Oh Lucy!

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Shinobu Terajima in Atsuko Hirayanagi’s Oh Lucy!

There are moments in Oh Lucy! that made me laugh out loud, and plenty of others that made me smile. It’s positively bursting with talented people who give uniformly great performances. It doesn’t go where you expect it to go. It avoids a tidy, clean ending—all things that I usually appreciate in a film. It’s been widely praised and currently holds a 100% fresh rating on Rotten Tomatoes.

And yet something is…off. I hate even writing that, because I really, really wanted to like this film, and twenty-four hours after seeing it I’m still not quite sure why it didn’t work for me. It might just be that it feels thin. It’s short (95 minutes), but the length isn’t the problem—it’s that the story jumps too quickly from situation to situation without giving us enough time to understand the characters’ motivations. If this were a straight-up satire, that might work, but that’s the other problem: the movie can’t seem to decide what it wants to be. It advertises itself as a dark comedy, but frequently it’s just dark, particularly in its portrayal of the lead character, who is forced into so many humiliating situations that I started to get desperate for her to succeed at something.

Written and directed by Atsuko Hirayanagi, Oh Lucy! tells the story of Setsuko (Shinobu Terajima), a dead-eyed, middle-aged woman working a miserable-looking job and living alone in an apartment straight out of Hoarders. When her niece Mika asks her to go to her English classes in her place (paying Mika the course fees, since it’s impossible to get a refund), Setsuko agrees—maybe out of fondness for her niece and the desire to try something new, but maybe also to spite her sister, with whom she has a troubled history. At the English school, she meets John (Josh Hartnett), who seems to bring a bit of a spring to her step with his unconventional teaching methods (she’s told that her name is now “Lucy” and is asked to wear a blond wig). When John leaves the school and returns to the U.S., Setsuko decides to follow him.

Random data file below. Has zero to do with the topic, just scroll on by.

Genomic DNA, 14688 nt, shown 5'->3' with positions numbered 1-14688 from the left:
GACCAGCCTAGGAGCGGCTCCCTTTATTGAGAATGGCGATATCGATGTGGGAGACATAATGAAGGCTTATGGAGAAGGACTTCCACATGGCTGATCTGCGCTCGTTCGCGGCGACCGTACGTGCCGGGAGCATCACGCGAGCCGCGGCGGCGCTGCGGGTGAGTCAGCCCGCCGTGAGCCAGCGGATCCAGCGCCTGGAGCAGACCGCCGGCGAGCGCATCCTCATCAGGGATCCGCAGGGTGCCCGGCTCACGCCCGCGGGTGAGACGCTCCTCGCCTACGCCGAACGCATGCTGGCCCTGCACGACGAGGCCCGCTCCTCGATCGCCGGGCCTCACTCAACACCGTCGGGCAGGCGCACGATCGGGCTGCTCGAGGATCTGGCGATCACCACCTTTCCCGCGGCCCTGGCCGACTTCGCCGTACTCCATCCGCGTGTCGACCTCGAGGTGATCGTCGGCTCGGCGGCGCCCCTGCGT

Everything that happens afterward might have been more interesting if we’d been given more time to watch Setsuko become enamored with John, or to see what it is about his lessons that lights a fire under her. But she only attends one class, where she also meets fellow student Komori (the criminally underused Kōji Yakusho), who also wears a wig and goes by “Tom.” This entire “goofy eikaiwa school” subplot feels like a great setup for a dark comedy, but it’s over before it starts.

The scenes in L.A. also left me full of questions as to why many of the characters behave the way they do. That section of the movie—the bulk of it—is essentially a collection of vignettes that don’t really seem to build toward anything meaningful. Which, again, would be fine if we were watching a straight-up satire, but Oh Lucy! also wants to include subplots on suicide, abortion, and surprisingly graphic sex, all of which jar with the film’s lightly comic tone in other scenes.